Protests have erupted across Brazil following a close election on October 30th that declared Lula da Silva, or simply ‘Lula’ as he is commonly known, the winner over incumbent Jair Bolsonaro.
In the run-off election, far-left Lula had garnered 50.9% of the votes against conservative Bolsonaro’s 49.1%, according to the official count. While many international leaders, including U.S. President Joe Biden, have congratulated Lula, Bolsonaro has made no public statement since the results were announced, neither conceding the election nor challenging the results.
Lula served as president from 2003 to 2010 and was convicted of corruption in 2018, serving prison time.
Many Brazilians are convinced the election results are invalid and are making their voices heard. The protests started soon after election results were announced, led by supporters of Bolsonaro. They have blocked roads using trucks, agricultural machinery, cranes, and burning tires, and identify themselves through their attire: green shirts stamped with the Basilian flag evocative of support for the current president.
The BBC reports that by Monday night, the federal highway police reported 342 roadblocks. Many of the blockages are affecting food supply chains between the Amazonian region, which is the agricultural heart of the country, and the southeast, where the major metropolitan centres such as Rio de Janeiro and Sao Paulo are located. Videos posted to social media show protestors supported by the military, helping them to cut fences to establish blockades.
Lula’s support is mostly limited to the northeastern region of the country, while Bolsonaro has wide support throughout the country, particularly among the middle and working classes.
Observers close to the situation have told the European Conservative that the support for Bolsonaro is clear on the streets, citing the example of street vendors only offering merchandise related to Bolsonaro. They say the situation in the country is extremely tense, possibly on the verge of open conflict or even civil war, though Bolsonaro’s supporters appear to be waiting to see what his next move will be.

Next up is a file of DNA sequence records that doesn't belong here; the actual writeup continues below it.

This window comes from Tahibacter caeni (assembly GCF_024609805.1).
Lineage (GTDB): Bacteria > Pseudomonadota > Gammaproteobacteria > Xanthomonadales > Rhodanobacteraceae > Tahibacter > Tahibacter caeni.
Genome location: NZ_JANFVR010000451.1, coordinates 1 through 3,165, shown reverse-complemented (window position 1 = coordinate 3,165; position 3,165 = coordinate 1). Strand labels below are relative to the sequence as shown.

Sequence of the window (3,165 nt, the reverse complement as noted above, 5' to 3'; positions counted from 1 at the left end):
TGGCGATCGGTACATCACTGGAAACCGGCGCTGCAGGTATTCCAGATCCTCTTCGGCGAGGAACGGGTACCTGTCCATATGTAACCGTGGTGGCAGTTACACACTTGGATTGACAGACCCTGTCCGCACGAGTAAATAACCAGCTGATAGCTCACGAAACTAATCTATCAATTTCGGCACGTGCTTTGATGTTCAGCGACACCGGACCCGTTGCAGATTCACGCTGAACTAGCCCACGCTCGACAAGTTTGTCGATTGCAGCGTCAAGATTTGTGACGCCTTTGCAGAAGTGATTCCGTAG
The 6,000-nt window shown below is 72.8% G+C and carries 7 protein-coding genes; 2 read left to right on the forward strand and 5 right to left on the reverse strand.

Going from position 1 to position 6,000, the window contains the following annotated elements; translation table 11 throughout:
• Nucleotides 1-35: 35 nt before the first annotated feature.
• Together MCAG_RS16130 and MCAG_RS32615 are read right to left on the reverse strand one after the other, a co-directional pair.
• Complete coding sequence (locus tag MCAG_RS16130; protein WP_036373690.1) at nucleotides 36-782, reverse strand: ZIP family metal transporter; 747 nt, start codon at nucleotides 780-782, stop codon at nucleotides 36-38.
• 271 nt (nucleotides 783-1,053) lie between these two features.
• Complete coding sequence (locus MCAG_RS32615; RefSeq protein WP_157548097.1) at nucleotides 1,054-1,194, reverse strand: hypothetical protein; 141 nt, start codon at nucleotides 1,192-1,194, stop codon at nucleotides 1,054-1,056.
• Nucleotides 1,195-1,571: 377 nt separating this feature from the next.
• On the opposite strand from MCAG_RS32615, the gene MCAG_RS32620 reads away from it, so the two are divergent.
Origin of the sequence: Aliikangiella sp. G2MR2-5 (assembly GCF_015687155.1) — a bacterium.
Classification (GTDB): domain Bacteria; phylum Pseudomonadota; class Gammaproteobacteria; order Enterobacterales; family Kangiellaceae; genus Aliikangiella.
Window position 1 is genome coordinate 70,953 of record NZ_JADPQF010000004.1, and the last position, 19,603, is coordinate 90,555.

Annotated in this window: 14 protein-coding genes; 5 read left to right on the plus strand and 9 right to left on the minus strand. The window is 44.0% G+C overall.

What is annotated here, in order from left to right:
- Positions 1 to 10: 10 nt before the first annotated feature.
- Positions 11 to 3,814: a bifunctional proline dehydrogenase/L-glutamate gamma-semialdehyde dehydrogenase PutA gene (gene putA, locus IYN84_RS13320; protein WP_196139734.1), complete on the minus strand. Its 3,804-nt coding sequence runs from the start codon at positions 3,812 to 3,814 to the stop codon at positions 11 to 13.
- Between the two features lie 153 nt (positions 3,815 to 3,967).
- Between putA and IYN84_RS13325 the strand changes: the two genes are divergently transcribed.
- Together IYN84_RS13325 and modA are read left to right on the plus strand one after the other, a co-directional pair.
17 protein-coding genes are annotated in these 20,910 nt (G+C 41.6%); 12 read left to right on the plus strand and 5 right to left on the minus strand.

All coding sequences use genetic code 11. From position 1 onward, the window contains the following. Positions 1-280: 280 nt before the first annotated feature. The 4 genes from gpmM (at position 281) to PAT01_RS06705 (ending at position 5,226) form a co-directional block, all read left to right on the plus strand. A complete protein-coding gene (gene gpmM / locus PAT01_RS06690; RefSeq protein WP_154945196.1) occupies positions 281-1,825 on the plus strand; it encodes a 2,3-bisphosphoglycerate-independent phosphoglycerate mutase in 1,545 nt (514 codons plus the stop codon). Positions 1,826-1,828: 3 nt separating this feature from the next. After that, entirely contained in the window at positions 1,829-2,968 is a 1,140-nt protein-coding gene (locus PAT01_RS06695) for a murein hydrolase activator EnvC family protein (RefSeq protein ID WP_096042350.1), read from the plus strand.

The country’s military is aligned with Bolsonaro while the police are aligned with the left-leaning supreme court and Lula, who appointed most of the courts’ 11 members.
On Monday, Supreme Court judge Alexandre de Moraes ordered the police to disperse the roadblocks immediately and warned that all those still blocking the roads on Tuesday would each be fined 100,000 Brazilian reals ($19,300) per hour, the BBC reports.
The Movimiento Sem Teto (movement of the landless), a left-aligned group considered terrorists by some, has stated that it will clear the roads if necessary, a scenario that could easily lead to open violence.
YouTube Brasil also announced that it was blocking all material related to protests or contesting the election results.
Brazil’s supreme court has long been known for censoring social media content critical of the country’s political Left. Last September, discontent with the supreme court led to protests in several parts of the country that brought millions of ordinary Brazilians into the streets. They were protesting both the censorship by the supreme court and the use of electronic voting machines in elections, observers explained. Following the protests, Bolsonaro signed an agreement with the supreme court for reforms, but the court never followed through on them. International pressure has led to the use of electronic voting machines in this year’s elections.
Though Bolsonaro maintained the use of electronic voting machines for this election, he put in place a monitoring system including three private companies and military specialists, observers contacted by the European Conservative said. They added that though nothing has been announced publicly yet, election fraud was detected that would give Bolsonaro the opportunity to open an investigation.
They also noted that the Brazilian constitution includes a clause that allows the military to intervene after 72 hours of widespread protests, but the military must request permission to intervene. Should it do so, Bolsonaro, still acting president, would be able to send the military to defend protestors and it would solidify his popular support. The 72-hour point is Wednesday evening.
Observers fear that the country is on the verge of civil war and explain Bolsonaro’s silence as the envisioning of his next move in the face of an extremely difficult situation.